Dale & Young Daughters canoeing in the Boundary Waters Canoe Area in northeastern Minnesota

Jessica: Growing up with a mom as a writer certainly set me aside from my friends. I was encouraged to learn the language of colors and moods, not of apple pie and golf. My friends did not make the acquaintance of Mary Oliver, Robert Frost, or the man at the mic bravely sharing his work at a poetry reading on campus. A world unheard of by my friends was at my fingertips. Beyond poems and prose was the way I was encouraged to view the world: ripe, aging, new, dying, tragic, humorous, raw… full of suffering and hidden miracles. I would not trade my upbringing, second daughter of an amazing writer, artist, and poet. I am lucky to have learned and lived (and still do!) the language and veil of creativity from the best, my mom.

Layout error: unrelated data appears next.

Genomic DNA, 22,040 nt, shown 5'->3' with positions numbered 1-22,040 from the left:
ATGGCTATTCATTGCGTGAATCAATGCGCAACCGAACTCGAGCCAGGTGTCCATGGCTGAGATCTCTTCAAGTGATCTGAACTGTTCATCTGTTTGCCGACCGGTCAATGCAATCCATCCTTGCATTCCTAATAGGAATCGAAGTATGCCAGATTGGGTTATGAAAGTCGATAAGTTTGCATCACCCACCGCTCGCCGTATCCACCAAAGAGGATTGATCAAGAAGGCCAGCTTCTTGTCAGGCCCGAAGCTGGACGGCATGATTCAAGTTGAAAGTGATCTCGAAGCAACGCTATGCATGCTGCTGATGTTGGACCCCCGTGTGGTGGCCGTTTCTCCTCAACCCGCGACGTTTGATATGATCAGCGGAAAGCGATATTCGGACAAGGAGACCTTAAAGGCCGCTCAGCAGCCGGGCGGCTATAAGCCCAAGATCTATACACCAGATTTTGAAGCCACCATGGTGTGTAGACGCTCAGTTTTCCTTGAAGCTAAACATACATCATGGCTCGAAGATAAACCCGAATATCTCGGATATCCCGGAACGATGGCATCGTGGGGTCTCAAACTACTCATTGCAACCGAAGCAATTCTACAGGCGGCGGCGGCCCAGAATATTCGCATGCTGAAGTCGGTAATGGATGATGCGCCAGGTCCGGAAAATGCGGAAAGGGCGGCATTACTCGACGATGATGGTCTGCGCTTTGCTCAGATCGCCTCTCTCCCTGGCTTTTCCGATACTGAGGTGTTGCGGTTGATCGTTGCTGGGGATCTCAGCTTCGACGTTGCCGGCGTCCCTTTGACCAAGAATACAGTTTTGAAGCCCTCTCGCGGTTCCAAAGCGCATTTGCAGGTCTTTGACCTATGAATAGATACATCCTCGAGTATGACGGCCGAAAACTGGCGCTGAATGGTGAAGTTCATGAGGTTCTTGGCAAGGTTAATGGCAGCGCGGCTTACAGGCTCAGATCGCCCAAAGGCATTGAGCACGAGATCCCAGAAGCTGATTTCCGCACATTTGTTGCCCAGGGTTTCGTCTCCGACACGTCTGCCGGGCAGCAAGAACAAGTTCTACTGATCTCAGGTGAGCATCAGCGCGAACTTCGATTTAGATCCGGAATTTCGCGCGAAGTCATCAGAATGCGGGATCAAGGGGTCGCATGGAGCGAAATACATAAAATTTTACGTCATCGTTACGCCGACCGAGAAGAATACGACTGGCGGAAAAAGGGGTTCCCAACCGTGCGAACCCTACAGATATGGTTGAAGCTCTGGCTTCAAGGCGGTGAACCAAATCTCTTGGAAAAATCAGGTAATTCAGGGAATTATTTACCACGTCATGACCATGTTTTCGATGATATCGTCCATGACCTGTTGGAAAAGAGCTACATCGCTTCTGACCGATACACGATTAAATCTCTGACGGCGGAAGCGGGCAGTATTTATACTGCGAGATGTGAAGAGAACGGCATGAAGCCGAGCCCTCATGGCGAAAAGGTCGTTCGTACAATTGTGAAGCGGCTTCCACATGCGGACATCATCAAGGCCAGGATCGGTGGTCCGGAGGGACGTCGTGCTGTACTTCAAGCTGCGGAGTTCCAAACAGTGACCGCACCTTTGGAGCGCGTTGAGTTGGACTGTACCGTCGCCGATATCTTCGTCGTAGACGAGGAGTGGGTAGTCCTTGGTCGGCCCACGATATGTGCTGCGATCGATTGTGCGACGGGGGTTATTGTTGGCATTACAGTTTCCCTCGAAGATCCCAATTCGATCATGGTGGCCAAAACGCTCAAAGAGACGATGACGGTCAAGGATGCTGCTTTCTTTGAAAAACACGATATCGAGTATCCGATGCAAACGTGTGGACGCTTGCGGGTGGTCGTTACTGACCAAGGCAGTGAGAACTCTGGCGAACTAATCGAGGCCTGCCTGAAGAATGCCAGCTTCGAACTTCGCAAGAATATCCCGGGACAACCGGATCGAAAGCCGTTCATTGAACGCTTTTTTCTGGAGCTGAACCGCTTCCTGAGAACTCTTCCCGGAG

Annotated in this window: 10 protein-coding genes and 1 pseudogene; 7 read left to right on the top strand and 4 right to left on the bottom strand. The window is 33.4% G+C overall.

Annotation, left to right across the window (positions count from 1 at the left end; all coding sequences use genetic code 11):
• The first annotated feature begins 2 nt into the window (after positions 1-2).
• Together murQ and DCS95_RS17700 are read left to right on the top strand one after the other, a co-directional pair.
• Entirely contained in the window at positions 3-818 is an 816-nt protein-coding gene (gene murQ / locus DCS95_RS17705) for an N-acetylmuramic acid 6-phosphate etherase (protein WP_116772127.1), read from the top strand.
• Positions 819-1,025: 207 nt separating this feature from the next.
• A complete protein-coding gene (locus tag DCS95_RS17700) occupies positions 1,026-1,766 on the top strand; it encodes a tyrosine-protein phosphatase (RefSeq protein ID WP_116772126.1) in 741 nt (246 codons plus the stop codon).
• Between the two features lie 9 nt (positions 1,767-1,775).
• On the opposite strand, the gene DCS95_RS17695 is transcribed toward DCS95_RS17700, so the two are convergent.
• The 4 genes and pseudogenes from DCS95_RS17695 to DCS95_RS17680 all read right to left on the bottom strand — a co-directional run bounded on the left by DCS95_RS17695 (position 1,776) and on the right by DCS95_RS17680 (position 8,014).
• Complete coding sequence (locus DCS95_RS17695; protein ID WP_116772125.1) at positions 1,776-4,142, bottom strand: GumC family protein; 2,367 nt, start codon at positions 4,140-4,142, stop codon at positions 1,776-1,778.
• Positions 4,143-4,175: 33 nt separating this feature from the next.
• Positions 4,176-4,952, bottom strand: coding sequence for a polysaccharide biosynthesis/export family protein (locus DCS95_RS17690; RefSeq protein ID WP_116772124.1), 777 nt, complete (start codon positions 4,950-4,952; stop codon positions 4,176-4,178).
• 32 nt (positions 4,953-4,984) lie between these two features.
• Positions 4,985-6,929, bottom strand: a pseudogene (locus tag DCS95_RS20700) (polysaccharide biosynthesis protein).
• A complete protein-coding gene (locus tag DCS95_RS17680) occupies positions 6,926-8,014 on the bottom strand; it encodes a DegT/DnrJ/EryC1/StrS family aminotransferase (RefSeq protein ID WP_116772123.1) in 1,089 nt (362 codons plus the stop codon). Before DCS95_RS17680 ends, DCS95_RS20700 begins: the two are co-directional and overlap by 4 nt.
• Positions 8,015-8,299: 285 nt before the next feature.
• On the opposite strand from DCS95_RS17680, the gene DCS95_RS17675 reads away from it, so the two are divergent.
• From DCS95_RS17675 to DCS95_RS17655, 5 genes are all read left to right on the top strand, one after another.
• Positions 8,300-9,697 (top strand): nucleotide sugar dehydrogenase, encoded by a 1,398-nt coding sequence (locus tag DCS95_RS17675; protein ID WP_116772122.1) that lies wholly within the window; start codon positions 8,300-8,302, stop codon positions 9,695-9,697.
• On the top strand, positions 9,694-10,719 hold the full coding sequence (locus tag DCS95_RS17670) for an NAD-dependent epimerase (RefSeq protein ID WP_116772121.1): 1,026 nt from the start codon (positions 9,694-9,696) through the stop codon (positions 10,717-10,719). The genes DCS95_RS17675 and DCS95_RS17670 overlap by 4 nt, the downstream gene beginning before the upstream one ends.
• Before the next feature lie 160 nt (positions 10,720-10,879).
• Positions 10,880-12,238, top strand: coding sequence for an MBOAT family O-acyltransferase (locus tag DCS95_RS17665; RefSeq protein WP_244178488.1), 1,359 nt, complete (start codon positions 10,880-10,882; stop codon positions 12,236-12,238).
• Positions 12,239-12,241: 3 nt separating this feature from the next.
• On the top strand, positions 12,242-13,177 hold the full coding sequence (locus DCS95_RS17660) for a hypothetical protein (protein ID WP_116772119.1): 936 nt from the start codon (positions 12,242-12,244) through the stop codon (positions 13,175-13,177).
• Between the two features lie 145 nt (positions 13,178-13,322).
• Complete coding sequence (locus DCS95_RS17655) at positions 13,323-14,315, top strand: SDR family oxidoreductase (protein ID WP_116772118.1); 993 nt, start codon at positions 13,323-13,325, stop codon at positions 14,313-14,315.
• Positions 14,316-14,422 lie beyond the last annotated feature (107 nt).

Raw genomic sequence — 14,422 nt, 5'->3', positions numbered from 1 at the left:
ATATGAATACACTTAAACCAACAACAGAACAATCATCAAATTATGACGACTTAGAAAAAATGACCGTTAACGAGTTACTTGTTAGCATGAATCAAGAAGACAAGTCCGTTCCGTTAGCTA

My daughters have been kind. Hugely supportive, always. I was, at times, a “space cadet,” a distracted mom, cranky and preoccupied, sometimes gone for weeks at a time to write, but I’ve always been haunted by what Jung said: that our children live out our unlived lives. And so, isn’t it better to live our passions honestly and not drop the burden of unfulfilled desires onto our kids? We never do know when we are launched on creative projects that compel and enthrall us—raising children, writing a novel—how smooth or bumpy the road will be. But follow it we must. And if we are lucky, as I have been, our children will also reap the rewards.

Dale & Adult Daughters at Luna Loon Lodge, Conover, Wisconsin